33. 33
    Emma says:

    Valdemar: Oh yes, I do envy you that. The first time I saw a BBC political interview, I nearly fell off my chair. A reporter, smiling and very sure of his facts, looked some sort of boffin straight in the eye and said:now we both know that’s not quite true, is it?

    I darn hear hyperventilated.

  34. 34
    Violet says:

    The first time I saw “Question Time” my jaw literally dropped. Politicians taking real questions from real people and being forced to answer them? Alternate universe.

  35. 35
    BC says:


    A reporter, smiling and very sure of his facts

    Of course, we have to stretch to find the reporter who is “very sure of his facts” now. That’s my one complaint with reporters, the fact that they don’t even do the research ahead of time so they know what their interviewee is likely to say and have the facts at hand to continue the discussion or to refute what their interviewee says. Saying that they don’t have access to Google isn’t really a defense, they should have the knowledge before they interview. What we get instead is the reporter has written up 20 or 30 questions, asks those questions in order, and just writes down the responses. No followup, no refutation, no indication that the reporter even hears what the answers are (any good stenographer will tell you that writing down what is said means that the effort is made to making sure you have an accurate transcription, not that you actually hear and understand what you are told; take this from someone who once was very good at Gregg’s shorthand and knows this firsthand. I am so old).

  36. 36
    Emma says:

    BC: In the US, there are NO reporters who do follow up. Or who prepare. None. The ones I’ve observed in the UK (haven’t been there in two years, though, so…) do seem to at least take a stab at knowing what they are going to be talking about.

    Violet Question Time! Yeah!

  37. 37
    catclub says:

    I remember reading about someone (Clinton?)
    who was extremely pissed at Yasir Arafat because Yasir
    lied directly to him but Yasir would NOT lie to his
    (Palestinian) public. I took this as a huge advantage for the system Arafat worked under, in contrast to ours.

    In ours, the bigwigs can lie to the public but they won’t lie to each other – because THAT would be rude.

  38. 38
    ET says:

    While I agree with your sentiment, I am glad he wrote that most want to do good because I do think there is a significant segment of the population that think that powerful people in government don’t want to do good – especially if they are in the opposing political party. Just listen to conservative and tea party rhetoric.

  39. 39
    Athenawise says:

    I was a journalist (good writer, not a spectacular byline name) at a couple of top-flight venues for years. Dinner parties, punditry-by-accessibility, snobbery, self-importance — I witnessed. Same as it ever was.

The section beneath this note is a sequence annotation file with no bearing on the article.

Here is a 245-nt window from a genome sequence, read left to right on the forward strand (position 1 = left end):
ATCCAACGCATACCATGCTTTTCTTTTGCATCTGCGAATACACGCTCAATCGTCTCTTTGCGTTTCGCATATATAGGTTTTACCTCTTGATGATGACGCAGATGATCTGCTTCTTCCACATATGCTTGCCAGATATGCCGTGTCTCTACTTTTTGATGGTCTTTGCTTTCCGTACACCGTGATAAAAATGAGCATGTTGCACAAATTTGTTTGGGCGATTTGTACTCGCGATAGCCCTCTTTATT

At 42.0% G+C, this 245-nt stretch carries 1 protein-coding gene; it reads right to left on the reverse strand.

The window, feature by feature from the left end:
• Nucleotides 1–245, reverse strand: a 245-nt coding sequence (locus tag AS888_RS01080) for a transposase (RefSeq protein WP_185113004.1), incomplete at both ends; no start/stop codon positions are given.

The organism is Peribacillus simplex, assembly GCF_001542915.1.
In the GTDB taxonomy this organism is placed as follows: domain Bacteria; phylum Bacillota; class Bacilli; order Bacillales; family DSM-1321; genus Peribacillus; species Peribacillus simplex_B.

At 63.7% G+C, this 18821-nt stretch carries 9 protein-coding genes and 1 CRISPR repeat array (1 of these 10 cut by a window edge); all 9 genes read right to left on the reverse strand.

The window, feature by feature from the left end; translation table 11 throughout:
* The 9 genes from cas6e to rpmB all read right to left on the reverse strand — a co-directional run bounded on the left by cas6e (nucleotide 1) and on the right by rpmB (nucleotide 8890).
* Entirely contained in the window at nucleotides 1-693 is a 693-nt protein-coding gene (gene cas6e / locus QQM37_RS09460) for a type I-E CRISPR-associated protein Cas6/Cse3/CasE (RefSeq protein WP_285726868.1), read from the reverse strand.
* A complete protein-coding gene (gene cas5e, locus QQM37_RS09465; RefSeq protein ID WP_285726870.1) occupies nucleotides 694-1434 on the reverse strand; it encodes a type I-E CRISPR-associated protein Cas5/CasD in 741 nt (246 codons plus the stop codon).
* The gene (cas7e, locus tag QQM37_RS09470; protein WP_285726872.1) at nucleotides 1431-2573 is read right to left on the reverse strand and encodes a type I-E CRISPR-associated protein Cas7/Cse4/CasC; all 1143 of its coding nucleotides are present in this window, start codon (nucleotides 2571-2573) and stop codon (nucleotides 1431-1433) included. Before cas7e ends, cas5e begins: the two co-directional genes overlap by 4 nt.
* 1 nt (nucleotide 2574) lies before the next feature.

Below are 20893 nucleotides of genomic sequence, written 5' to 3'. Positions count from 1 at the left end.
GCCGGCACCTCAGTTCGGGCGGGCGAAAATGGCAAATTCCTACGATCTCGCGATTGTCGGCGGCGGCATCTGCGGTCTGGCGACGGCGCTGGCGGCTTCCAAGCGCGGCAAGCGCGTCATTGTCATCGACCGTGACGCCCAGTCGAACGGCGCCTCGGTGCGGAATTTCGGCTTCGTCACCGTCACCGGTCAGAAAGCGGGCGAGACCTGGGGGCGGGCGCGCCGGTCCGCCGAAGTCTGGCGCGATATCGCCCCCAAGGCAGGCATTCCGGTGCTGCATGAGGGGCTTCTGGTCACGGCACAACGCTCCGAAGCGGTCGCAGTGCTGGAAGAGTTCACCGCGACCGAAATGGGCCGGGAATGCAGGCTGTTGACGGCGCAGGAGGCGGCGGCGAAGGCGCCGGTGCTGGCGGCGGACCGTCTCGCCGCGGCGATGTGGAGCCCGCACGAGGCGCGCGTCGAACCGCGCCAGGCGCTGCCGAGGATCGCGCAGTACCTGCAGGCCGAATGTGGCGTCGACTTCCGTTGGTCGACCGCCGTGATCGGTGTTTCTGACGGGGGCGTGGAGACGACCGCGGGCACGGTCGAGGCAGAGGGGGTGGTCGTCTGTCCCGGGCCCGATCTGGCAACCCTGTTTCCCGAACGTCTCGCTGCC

40. 40
    batgirl says:

    @Mustang Bobby: I listened to General Jack Keane on Charlie Rose last night and he basically blamed the guy from RS saying that real serious reporters hear this stuff all the time but know better than to actually report it. He also blamed military pr for letting a jack-ass RS non-real serious reporter in in the first place.

  41. 41
    gmknobl says:

    1) I assume every person I meet is a regular person until they demonstrate otherwise.

    2) Public comments constitute demonstrative proof unless taken out of context but I get to decide if they are taken out of context or not.

    3) You CAN compare Bush/Cheney and many of his mini-onions to Hitler and their bunch. There are SOOOO many historical parallels.

    4) Journalists may become friendly with their subjects but must able to maintain an independent “journalistic” detachment to their subjects in the back of their mind, otherwise they aren’t performing their job correctly – or aren’t journalists.

    5) Not everyone in government is there because they solely want to make money for themselves; many if not most are there because they want to serve and serve well. This is not all though but you shouldn’t assume they are out for themselves at everyone else’s cost.

    6) There was a time when to work for the government was considered a prestigious job and it paid well too. Honest people hired honest people for the most part to do the behind the scenes tough work or making the government function, coming up with ways to help business while protecting the environment, feeding the world and eliminating duplicate work. (I speak of my dad.) But someones then got elected by claiming government was terribly wasteful when it really wasn’t so. Income to the government went down because of these people while spending on truly wasteful projects and wars went WAY up, as well as the salaries of those claiming government was wasteful. Funny how that works. Now it’s hard to hire good help because working for the government isn’t so prestigious. Meanwhile the non-wasteful parts of government are starved for money while the rich get richer and robber barons once again rule the economic world, just like in the gilded age. There’s your brief history of how we got to where we are now from post WWII via overweening faux (and some real but misguided) conservatism.